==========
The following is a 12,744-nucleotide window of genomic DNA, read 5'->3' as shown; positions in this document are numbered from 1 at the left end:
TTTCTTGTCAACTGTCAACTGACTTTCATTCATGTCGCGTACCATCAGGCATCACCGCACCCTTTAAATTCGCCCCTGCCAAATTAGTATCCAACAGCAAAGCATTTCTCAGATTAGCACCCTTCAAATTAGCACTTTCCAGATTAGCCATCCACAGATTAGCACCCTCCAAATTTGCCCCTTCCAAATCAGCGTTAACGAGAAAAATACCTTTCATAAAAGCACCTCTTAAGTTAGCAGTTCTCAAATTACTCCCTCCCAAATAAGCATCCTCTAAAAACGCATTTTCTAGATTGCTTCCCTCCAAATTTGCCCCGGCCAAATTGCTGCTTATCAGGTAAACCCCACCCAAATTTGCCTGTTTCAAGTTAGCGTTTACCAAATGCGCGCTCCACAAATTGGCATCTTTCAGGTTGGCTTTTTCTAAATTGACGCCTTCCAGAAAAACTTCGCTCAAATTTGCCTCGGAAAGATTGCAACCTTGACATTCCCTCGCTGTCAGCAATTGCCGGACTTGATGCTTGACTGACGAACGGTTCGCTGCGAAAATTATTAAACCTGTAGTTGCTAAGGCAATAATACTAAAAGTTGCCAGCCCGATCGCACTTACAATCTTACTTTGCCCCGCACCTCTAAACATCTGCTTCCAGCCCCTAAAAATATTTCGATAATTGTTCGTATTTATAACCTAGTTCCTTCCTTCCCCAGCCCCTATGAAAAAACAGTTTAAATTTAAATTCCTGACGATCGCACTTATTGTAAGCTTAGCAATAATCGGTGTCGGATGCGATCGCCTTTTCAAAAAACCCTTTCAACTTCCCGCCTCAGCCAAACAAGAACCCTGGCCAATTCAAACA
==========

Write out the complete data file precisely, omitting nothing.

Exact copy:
The following is a 12,744-nucleotide window of genomic DNA, read 5'->3' as shown; positions in this document are numbered from 1 at the left end:
TTTCTTGTCAACTGTCAACTGACTTTCATTCATGTCGCGTACCATCAGGCATCACCGCACCCTTTAAATTCGCCCCTGCCAAATTAGTATCCAACAGCAAAGCATTTCTCAGATTAGCACCCTTCAAATTAGCACTTTCCAGATTAGCCATCCACAGATTAGCACCCTCCAAATTTGCCCCTTCCAAATCAGCGTTAACGAGAAAAATACCTTTCATAAAAGCACCTCTTAAGTTAGCAGTTCTCAAATTACTCCCTCCCAAATAAGCATCCTCTAAAAACGCATTTTCTAGATTGCTTCCCTCCAAATTTGCCCCGGCCAAATTGCTGCTTATCAGGTAAACCCCACCCAAATTTGCCTGTTTCAAGTTAGCGTTTACCAAATGCGCGCTCCACAAATTGGCATCTTTCAGGTTGGCTTTTTCTAAATTGACGCCTTCCAGAAAAACTTCGCTCAAATTTGCCTCGGAAAGATTGCAACCTTGACATTCCCTCGCTGTCAGCAATTGCCGGACTTGATGCTTGACTGACGAACGGTTCGCTGCGAAAATTATTAAACCTGTAGTTGCTAAGGCAATAATACTAAAAGTTGCCAGCCCGATCGCACTTACAATCTTACTTTGCCCCGCACCTCTAAACATCTGCTTCCAGCCCCTAAAAATATTTCGATAATTGTTCGTATTTATAACCTAGTTCCTTCCTTCCCCAGCCCCTATGAAAAAACAGTTTAAATTTAAATTCCTGACGATCGCACTTATTGTAAGCTTAGCAATAATCGGTGTCGGATGCGATCGCCTTTTCAAAAAACCCTTTCAACTTCCCGCCTCAGCCAAACAAGAACCCTGGCCAATTCAAACA